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Proceedings Paper

Thermal-stress control of microshutter arrays in cryogenic applications for the James Webb Space Telescope
Author(s): Daniel P. Kelly; Wen-Hsien Chuang; Larry Hess; Ron Hu; Murzy Jhabvala; Todd King; Mary J. Li; James Loughlin; S. Harvey Moseley; Christopher Ray; Yun Zheng
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Paper Abstract

We report on methods to minimize thermally-induced deformation in a MEMS-based reconfigurable aperture. The device is an enabling component of the Near-Infrared Spectrometer, a principle instrument on NASA’s James Webb Space Telescope. The Microshutter Array consists of 384x175 individually addressable shutters which can be magnetically rotated 90° into the plane of the array and electrostatically latched open. Each shutter is a 100x200 μm rectangular membrane suspended by a small neck region and torsion flexure. The primary materials in the shutter are a 5000Å Si3N4 layer for mechanical rigidity, 2000Å Al for opacity and electrostatic latching, and 2200Å Co90Fe10 for magnetic actuation. This multi-layer stack presents a challenge due to the operating temperatures required for the device: both room temperature (300K) and cryogenic temperature (30K). Thermal expansion of the materials causes the shutters to bow out of plane excessively, which can prevent actuation of the shutters, cause damage to portions of the array, and allow light leakage around closed shutters. Here we present our investigation of several methods to prevent microshutter bowing including deposition of additional materials on the shutters to create a symmetrical layer stack and replacing the current stack with low-coefficient of thermal expansion materials. Using shutter-size suspended cantilever beams as a rapid-development test bed, we have reduced out-of-plane bowing between 300K and 30K to 10% or better. We are currently applying these results to microshutter arrays to develop shutters that remain flat from room temperature to cryogenic temperature while retaining the required mechanical, optical, and magnetic properties.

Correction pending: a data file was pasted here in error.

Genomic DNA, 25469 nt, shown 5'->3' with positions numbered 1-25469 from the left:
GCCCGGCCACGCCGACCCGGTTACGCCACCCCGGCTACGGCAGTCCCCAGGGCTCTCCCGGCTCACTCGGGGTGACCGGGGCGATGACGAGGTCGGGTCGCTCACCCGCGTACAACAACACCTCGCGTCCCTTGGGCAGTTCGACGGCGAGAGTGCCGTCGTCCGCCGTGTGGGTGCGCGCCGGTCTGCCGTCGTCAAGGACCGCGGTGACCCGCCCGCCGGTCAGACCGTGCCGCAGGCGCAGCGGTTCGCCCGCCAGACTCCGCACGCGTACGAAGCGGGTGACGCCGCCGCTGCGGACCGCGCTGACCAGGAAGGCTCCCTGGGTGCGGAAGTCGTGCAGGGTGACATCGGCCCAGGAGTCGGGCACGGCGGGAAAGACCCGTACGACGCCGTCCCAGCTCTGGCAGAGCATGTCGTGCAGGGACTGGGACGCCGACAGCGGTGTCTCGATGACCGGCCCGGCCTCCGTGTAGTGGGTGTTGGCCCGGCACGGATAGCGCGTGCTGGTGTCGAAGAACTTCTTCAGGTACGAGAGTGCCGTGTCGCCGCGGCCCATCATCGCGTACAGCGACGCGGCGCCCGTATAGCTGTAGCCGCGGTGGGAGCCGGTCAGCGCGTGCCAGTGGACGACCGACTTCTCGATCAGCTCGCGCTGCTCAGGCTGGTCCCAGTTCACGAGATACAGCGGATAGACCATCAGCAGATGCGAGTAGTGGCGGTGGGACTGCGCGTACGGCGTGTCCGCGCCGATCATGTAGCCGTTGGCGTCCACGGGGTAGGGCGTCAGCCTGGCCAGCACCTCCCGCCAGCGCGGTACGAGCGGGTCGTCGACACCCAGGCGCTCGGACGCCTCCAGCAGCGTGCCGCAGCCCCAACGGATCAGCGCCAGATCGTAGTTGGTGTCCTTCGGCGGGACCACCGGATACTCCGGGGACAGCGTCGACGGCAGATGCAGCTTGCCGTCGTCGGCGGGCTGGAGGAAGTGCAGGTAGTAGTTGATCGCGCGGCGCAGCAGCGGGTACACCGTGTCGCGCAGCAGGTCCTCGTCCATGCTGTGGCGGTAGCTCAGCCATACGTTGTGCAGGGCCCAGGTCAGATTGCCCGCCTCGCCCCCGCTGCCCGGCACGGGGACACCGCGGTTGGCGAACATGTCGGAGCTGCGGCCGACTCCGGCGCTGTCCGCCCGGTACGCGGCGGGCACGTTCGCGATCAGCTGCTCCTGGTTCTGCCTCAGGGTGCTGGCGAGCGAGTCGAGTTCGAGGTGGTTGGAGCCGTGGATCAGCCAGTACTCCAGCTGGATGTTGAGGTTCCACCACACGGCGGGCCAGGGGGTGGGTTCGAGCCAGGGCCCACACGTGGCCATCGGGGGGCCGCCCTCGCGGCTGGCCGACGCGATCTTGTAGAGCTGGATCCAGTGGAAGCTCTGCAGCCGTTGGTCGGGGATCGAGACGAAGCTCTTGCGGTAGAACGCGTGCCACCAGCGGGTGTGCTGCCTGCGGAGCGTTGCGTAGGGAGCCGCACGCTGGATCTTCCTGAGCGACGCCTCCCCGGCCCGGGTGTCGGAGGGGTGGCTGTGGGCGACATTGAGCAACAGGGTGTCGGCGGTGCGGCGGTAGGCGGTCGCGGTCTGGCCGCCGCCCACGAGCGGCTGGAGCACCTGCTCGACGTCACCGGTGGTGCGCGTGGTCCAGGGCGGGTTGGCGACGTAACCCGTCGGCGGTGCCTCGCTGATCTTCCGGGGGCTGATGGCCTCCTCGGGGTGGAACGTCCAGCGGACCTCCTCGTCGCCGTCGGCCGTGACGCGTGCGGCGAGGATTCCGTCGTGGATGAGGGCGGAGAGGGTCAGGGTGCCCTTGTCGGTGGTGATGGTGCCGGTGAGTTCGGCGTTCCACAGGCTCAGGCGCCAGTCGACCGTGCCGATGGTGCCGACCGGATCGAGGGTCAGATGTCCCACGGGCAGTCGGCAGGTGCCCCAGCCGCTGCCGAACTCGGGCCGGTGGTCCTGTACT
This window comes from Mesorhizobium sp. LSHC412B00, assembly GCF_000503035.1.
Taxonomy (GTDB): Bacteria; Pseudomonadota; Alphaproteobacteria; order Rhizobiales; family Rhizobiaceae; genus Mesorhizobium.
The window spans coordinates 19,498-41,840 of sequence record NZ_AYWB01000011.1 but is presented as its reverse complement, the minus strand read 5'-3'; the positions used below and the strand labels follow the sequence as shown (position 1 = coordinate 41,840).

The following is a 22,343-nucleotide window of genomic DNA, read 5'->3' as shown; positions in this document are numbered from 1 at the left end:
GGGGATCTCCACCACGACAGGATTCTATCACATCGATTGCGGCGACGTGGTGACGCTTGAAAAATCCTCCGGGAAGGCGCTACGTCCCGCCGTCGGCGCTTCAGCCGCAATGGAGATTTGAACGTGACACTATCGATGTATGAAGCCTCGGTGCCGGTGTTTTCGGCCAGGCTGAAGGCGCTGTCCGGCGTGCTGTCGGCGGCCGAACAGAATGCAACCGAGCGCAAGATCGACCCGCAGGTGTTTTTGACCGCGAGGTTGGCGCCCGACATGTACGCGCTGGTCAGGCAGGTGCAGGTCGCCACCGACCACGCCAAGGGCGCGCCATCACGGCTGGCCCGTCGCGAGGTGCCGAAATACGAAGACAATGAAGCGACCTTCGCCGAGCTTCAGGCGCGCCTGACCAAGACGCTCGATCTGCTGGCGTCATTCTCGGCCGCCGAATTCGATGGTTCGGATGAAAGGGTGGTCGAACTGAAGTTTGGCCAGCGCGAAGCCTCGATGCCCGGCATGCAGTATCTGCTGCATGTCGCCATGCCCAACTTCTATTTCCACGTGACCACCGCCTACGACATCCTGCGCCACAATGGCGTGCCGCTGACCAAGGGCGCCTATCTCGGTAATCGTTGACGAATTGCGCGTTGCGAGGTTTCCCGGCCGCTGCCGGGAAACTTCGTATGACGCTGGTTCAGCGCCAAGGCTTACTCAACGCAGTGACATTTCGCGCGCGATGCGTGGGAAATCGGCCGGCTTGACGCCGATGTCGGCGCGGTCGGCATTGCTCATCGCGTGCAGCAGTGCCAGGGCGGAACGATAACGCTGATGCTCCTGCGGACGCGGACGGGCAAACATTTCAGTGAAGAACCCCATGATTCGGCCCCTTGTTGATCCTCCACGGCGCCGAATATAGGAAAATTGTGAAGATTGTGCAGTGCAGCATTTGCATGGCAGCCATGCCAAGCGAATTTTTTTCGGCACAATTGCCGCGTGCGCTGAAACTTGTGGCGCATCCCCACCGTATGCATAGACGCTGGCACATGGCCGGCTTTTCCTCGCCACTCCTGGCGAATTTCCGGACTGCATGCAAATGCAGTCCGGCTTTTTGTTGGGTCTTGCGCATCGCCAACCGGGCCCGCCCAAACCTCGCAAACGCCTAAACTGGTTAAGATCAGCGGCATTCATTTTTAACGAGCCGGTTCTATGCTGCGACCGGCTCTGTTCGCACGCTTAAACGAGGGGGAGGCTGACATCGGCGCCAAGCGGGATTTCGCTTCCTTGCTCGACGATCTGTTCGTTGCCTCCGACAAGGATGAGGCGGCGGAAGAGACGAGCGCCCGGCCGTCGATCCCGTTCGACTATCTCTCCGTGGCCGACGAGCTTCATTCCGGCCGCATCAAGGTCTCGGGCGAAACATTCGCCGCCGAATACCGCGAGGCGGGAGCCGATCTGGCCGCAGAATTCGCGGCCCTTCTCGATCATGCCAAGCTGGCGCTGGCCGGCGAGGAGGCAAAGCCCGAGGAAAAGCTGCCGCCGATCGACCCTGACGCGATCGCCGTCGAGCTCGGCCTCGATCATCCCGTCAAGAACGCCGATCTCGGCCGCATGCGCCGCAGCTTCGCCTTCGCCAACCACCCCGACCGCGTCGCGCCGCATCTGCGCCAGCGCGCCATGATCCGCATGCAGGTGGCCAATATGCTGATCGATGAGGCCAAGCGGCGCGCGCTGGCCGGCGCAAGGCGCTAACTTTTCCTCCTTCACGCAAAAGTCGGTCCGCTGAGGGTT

Paper Details

Date Published: 1 July 2005
PDF: 8 pages
Proc. SPIE 5836, Smart Sensors, Actuators, and MEMS II, (1 July 2005); doi: 10.1117/12.608754
Show Author Affiliations
Daniel P. Kelly, NASA Goddard Space Flight Ctr. (United States)
QSS Group, Inc. (United States)
Wen-Hsien Chuang, Univ. of Maryland College Park (United States)
Larry Hess, NASA Goddard Space Flight Ctr. (United States)
Raytheon Corp. ITSS (United States)
Ron Hu, NASA Goddard Space Flight Ctr. (United States)
Raytheon Corp. ITSS (United States)
Murzy Jhabvala, NASA Goddard Space Flight Ctr. (United States)
Todd King, NASA Goddard Space Flight Ctr. (United States)
Mary J. Li, NASA Goddard Space Flight Ctr. (United States)
James Loughlin, NASA Goddard Space Flight Ctr. (United States)
S. Harvey Moseley, NASA Goddard Space Flight Ctr. (United States)
Christopher Ray, NASA Goddard Space Flight Ctr. (United States)
Raytheon Corp. ITSS (United States)
Yun Zheng, NASA Goddard Space Flight Ctr. (United States)
QSS Group, Inc. (United States)


Published in SPIE Proceedings Vol. 5836:
Smart Sensors, Actuators, and MEMS II
Carles Cane; Jung-Chih Chiao; Fernando Vidal Verdu, Editor(s)

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